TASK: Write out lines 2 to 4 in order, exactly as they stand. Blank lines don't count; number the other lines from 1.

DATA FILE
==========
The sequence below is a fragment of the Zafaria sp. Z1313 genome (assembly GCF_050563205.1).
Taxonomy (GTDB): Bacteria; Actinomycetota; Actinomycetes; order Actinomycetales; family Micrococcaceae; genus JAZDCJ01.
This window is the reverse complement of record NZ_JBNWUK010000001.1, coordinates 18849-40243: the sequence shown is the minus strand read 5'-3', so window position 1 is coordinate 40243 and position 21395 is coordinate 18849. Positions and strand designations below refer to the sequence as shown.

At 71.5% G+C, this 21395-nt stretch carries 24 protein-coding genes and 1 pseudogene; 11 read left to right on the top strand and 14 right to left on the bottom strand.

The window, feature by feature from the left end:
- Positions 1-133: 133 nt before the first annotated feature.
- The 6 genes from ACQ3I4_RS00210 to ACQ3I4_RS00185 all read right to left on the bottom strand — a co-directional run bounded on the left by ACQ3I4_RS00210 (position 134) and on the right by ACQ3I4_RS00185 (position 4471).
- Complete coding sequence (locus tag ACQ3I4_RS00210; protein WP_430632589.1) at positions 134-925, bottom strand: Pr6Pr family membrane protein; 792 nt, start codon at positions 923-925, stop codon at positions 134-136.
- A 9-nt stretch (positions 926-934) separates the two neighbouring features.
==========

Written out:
Taxonomy (GTDB): Bacteria; Actinomycetota; Actinomycetes; order Actinomycetales; family Micrococcaceae; genus JAZDCJ01.
This window is the reverse complement of record NZ_JBNWUK010000001.1, coordinates 18849-40243: the sequence shown is the minus strand read 5'-3', so window position 1 is coordinate 40243 and position 21395 is coordinate 18849. Positions and strand designations below refer to the sequence as shown.

At 71.5% G+C, this 21395-nt stretch carries 24 protein-coding genes and 1 pseudogene; 11 read left to right on the top strand and 14 right to left on the bottom strand.